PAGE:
If there are any other nuggets of wisdom you can offer in relation to that, I would also appreciate it.
Regards,


@Thirstforknowledge the process stands as below:
1. Engage an architect. As the main planner of the project, he has to come up with a suitable design, both aesthetically(kwa kuona na macho) and CAPEX-wise(kulingana na uzito wa mfuko). Once a suitable plan is decided upon, it is supposed to be submitted to the local council (in your case,kwa kabogo) for approval. They usually indicate whether the plan will be approved or thrown back to the drawing board based on what @kanyimwa has indicated, amongst other things. e.g. number of floors, zoning of the area (low density residential, high density residential, commercial,etc).
2. Upon approval, you engage a structural engineer. From my experience, it is better to engage one when you engage an architect, and you would also discover that architects like to bring in their engineer for purposes of ease of communication and previous experiences in design and supervision works in the same team. I advocate for early appointment of the engineer as he would guide the architect on some structural aspects before the architectural design is finalised, and thus ease in undertaking structural design as well as eliminating any problems that may arise pre-construction.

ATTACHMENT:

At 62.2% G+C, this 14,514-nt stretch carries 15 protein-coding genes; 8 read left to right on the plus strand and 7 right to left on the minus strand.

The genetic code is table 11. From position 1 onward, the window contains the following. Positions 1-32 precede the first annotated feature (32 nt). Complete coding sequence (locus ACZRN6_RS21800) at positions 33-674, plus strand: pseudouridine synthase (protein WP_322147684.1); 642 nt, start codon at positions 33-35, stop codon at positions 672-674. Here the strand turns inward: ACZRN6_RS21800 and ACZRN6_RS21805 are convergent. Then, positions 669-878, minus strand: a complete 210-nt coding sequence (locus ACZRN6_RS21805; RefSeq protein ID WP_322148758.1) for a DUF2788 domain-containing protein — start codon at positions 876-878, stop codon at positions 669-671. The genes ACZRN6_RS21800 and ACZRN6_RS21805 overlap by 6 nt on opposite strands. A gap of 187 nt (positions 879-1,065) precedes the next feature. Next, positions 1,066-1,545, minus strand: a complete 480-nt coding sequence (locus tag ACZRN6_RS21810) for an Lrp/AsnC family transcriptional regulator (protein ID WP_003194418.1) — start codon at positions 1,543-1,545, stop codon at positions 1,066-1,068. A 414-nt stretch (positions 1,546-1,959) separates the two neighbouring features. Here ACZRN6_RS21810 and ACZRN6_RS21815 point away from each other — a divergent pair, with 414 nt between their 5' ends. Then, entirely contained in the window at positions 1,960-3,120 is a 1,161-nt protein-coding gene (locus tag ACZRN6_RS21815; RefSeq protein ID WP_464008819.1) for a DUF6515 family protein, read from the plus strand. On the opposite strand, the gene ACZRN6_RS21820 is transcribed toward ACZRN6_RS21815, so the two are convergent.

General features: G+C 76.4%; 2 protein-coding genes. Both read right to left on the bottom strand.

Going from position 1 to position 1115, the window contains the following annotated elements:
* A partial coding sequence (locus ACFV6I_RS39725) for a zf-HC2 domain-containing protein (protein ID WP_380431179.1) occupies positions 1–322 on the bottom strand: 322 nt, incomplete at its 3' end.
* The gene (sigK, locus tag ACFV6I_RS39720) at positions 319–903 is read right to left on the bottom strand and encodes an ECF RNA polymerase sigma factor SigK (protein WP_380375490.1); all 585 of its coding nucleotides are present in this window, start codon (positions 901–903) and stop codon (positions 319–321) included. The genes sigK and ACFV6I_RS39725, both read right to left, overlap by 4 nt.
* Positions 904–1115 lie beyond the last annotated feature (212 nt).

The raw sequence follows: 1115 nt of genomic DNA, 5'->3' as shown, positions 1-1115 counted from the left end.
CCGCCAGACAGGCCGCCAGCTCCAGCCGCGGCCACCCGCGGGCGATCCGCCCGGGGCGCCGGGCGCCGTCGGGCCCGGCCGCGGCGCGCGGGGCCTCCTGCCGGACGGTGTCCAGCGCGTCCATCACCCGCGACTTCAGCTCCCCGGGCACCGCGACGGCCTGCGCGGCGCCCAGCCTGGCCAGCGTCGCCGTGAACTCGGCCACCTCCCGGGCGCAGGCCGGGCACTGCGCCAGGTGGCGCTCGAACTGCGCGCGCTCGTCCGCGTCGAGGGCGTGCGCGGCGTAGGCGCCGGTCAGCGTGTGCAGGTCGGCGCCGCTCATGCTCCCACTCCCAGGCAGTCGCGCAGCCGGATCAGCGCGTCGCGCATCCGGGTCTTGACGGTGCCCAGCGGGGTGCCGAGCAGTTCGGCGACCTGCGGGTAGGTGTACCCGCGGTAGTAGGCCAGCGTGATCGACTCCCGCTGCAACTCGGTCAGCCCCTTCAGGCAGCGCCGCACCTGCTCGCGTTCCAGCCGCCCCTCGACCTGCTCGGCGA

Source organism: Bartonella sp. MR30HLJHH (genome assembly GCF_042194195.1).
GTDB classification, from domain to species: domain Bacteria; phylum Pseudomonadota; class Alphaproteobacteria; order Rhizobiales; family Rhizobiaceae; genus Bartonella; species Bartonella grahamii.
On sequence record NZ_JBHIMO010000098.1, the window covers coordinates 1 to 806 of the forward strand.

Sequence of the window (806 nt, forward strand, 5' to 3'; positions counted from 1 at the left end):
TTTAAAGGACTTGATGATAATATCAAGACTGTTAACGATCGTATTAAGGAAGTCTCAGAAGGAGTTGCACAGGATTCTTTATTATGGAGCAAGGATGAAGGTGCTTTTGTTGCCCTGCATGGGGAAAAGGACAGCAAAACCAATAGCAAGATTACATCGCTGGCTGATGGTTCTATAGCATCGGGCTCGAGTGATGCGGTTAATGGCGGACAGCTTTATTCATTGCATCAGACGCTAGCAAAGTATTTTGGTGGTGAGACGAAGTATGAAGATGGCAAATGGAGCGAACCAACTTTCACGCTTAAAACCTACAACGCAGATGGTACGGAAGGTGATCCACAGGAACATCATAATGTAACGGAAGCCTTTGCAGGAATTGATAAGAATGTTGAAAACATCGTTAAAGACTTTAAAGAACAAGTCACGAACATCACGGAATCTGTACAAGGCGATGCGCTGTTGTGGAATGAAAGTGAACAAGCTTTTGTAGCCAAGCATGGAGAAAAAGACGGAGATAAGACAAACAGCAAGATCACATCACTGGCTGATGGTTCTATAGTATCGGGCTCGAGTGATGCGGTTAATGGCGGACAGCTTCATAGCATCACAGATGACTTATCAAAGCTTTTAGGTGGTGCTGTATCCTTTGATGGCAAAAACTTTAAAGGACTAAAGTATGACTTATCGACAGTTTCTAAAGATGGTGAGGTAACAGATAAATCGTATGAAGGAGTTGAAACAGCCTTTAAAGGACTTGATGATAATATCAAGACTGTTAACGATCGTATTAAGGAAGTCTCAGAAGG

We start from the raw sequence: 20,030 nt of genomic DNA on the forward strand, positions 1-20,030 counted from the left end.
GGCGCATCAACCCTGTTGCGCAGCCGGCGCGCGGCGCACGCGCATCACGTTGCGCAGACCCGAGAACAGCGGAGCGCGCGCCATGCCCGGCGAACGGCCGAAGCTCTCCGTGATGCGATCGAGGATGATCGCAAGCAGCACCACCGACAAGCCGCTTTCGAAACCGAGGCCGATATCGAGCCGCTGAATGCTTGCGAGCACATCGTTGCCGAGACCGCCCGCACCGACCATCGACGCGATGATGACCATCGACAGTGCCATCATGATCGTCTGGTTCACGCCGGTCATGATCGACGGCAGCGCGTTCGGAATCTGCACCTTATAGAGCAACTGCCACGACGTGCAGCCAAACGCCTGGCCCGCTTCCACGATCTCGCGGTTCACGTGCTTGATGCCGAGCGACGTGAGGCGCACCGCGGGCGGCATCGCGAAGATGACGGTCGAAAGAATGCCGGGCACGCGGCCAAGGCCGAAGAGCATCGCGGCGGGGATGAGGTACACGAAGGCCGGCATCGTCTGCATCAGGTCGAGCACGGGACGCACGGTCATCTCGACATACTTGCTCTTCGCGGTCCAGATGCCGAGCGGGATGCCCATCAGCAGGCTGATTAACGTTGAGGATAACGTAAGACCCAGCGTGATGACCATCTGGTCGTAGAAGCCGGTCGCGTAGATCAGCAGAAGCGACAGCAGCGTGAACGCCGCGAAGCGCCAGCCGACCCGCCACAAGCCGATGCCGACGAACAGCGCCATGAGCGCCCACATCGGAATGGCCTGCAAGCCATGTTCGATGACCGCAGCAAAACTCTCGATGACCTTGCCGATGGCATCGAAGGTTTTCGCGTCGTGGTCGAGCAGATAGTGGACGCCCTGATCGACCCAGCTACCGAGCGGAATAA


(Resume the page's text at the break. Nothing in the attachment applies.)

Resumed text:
3. Engage a quantity surveyor(QS). He is the projects cost estimator and gives a preliminary cost of the project. His importance will also e stated somewhere down this summary.
4. Engage a contractor. This days, the NCA makes it mandatory to have a contractor registered by them undertaking construction works. The architect, engineer and QS usually have a hand in vetting the above in the technical aspects of construction projects undertaken before by the prospective contractor, the technical people in their team, among other items. you will also notice that most contractors these days only bring machinery and materials on site, then hire a labour sub-contractor to deal with manpower.